A spate of instant message worms released over the last few days has some antivirus researchers concerned: With e-mail viruses less effective than before, virus writers, they say, are now turning their attention to the popular — and not very secure — chat tools used by millions.
A worm named Kelvir made the rounds on Sunday, with several variants appearing almost immediately.
Kelvir is tricky, pasting a simple message in Microsoft's MSN Messenger chat tool, such as "lol! See it! You'll like it!" The worm then displays a link to a Web page infected with a Trojan horse. Users who click on the link are infected with the worm. Not only do they then send copies of the worm to fellow chatters, a Trojan horse is also installed on their systems.
The ploy is effective because it can appear in mid-conversation with another chatter, convincingly suggesting it's really from someone you are talking to.
"This is a fairly big deal," said John Sakoda, the chief technology officer at IMLogic, an instant message security firm. He said more than 10 percent of his firm's 400 clients reported seeing a variant of Kelvir in recent days.
None of the variants will cause a serious outbreak, antivirus firms say, because they involve two steps to infect users — they must see the file name, and then click on a Web site link. Once that Web site is removed from the Internet, the worm no longer operates, and all the Kelvir Web pages have been pulled down.
Still, researchers are worried that virus writers have taken a fancy to IM tools, and expect to see many more worms targeting the tools in the coming months. Already, there have been as many IM worms this year alone as there have been in all the years previous, said About.com antivirus guide Mary Landesman.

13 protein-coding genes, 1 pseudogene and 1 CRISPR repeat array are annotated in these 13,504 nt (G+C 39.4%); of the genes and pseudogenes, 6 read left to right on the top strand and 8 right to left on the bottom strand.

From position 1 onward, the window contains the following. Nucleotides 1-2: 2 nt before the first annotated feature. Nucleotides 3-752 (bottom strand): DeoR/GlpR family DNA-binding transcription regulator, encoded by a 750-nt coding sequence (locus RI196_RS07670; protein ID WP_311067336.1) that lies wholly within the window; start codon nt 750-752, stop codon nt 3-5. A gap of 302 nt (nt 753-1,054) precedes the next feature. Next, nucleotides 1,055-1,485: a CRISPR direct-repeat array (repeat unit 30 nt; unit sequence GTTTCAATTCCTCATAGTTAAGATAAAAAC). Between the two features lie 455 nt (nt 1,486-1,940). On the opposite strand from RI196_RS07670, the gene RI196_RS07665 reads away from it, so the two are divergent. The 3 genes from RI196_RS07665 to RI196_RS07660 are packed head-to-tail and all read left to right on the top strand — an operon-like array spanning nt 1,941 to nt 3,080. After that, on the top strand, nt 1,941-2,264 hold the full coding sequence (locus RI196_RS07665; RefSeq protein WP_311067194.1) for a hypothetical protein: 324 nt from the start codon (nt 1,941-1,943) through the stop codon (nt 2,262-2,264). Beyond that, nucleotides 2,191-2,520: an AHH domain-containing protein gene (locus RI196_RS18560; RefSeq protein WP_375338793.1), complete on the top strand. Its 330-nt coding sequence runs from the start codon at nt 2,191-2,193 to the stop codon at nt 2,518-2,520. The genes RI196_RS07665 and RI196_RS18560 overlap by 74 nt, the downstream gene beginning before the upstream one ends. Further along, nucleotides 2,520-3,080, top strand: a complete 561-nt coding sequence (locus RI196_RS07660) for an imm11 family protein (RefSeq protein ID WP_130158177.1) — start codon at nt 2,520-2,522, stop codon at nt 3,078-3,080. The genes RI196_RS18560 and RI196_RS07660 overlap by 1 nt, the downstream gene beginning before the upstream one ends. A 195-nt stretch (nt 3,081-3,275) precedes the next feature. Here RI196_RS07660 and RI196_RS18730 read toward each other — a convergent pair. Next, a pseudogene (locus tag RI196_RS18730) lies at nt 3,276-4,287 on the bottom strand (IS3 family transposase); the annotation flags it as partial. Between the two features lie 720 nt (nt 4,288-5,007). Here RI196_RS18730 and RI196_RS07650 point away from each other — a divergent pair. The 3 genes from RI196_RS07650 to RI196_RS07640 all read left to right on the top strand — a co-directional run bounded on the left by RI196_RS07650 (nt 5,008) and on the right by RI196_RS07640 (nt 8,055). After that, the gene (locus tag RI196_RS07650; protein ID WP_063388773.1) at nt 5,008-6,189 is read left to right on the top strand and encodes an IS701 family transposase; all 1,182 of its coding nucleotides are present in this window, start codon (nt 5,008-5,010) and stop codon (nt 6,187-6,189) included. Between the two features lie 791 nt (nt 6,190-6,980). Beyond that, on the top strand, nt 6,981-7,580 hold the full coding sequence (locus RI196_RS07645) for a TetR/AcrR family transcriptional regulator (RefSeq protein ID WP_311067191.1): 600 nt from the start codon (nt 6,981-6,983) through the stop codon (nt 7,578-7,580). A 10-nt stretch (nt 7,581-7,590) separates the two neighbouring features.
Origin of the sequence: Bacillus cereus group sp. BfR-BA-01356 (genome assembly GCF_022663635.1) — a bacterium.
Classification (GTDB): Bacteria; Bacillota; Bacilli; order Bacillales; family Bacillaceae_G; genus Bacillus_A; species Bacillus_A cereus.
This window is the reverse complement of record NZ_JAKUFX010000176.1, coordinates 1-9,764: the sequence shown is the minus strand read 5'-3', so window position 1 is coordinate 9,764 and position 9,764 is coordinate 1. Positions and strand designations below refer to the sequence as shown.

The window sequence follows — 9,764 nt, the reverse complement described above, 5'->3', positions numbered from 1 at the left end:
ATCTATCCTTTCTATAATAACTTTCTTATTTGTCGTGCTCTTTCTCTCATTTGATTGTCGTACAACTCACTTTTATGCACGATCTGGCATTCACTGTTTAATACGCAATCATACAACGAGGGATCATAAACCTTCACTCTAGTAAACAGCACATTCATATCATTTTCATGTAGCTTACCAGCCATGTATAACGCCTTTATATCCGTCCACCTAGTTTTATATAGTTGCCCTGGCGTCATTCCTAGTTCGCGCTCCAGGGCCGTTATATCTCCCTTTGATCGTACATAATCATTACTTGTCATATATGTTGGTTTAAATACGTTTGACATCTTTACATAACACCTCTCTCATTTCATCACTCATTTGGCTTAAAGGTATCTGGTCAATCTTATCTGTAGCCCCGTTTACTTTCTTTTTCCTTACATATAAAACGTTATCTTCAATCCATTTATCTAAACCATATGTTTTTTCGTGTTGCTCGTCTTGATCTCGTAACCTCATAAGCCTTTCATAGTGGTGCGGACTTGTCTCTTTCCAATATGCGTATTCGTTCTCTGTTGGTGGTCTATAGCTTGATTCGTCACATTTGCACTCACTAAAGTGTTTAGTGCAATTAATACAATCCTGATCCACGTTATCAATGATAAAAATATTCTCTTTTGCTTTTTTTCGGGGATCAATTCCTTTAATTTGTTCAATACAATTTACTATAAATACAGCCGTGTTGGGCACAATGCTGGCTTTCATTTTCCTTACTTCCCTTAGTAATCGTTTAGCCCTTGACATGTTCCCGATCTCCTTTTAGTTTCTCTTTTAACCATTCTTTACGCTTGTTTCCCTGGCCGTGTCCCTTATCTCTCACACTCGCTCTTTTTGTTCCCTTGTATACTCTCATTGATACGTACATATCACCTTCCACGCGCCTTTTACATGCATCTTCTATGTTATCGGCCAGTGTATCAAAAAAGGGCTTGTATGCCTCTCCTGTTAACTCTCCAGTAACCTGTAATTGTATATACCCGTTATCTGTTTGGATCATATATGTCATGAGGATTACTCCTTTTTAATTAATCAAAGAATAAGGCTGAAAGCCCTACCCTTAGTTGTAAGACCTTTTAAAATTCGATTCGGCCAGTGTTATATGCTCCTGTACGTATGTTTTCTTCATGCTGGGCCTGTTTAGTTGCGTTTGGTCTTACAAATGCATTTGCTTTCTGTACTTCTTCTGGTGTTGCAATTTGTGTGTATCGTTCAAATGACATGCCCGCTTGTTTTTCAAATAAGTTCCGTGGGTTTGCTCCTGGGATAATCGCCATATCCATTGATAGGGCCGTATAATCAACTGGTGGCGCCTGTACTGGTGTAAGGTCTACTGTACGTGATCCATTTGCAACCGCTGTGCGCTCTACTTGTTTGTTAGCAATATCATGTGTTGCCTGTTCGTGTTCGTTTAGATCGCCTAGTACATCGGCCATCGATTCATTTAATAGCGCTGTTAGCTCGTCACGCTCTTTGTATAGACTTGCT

"The underlying point is instant message worms are gaining a lot of speed. There is a lot of activity right now," said Craig Schmugar, a virus researcher at McAfee.com. "There is definitely a shift in the attention of at least some virus authors."
Instant messaging is continuing its march toward ubiquity in the workplace -- and most often, employee use public tools from Microsoft, Yahoo, and America Online.
(MSNBC is a Microsoft - NBC joint venture.)
According to a recent study by the Ridicati Group, by 2008, 88 percent of workplace users will rely on a such a public network. That raises security concerns, because even interoffice messages are sent over the Internet, outside the control of network administrators. Interoffice e-mail is easier to contain.
"We're seeing people wake up to the fact that IM is everywhere, and virus writers and worm writers are waking up to the fact that it's a powerful means to propagate malicious code," Sakoda said.
So far, IM worms haven't risen to the level of a notorious virus like Code Red or LoveBug. But researchers say it's certainly possible -- particularly if virus writers find a way to make the program spread on its own, without requiring a recipient to click on a link. Symantec Corp. has done simulations suggesting entire corporations could become infected in less than a minute.
"In our annual Internet security threat report, we predicted this would be taking place, a rise in IM-based threats," said Symantec's Alfred Huger.
So far, Landesman said, Microsoft's MSN Messenger has been the most tempting target for virus writers. Of the 50 or so IM worms she's counted since 2001, about 40 have targeted Microsoft products. The others were evenly split between America Online's AIM and Yahoo Messenger. Sakoda said about two-thirds of the worms he's seen target Microsoft's tools. (MSN Messenger is targeted at home users; Windows Messenger at business users.)
"It just means that MSN and Windows Messenger are popular internationally, and most of these worms surface overseas first," Sakoda said.
For now, consumers who use the popular tools should know they are facing increased risks, Landesman said. The best thing to do is be extremely skeptical when clicking on links sent over instant message tools, even if they appear to be from people you know.
"You have to assume that links in IM are bad until proven otherwise," she said.
© 2013 msnbc.com Reprints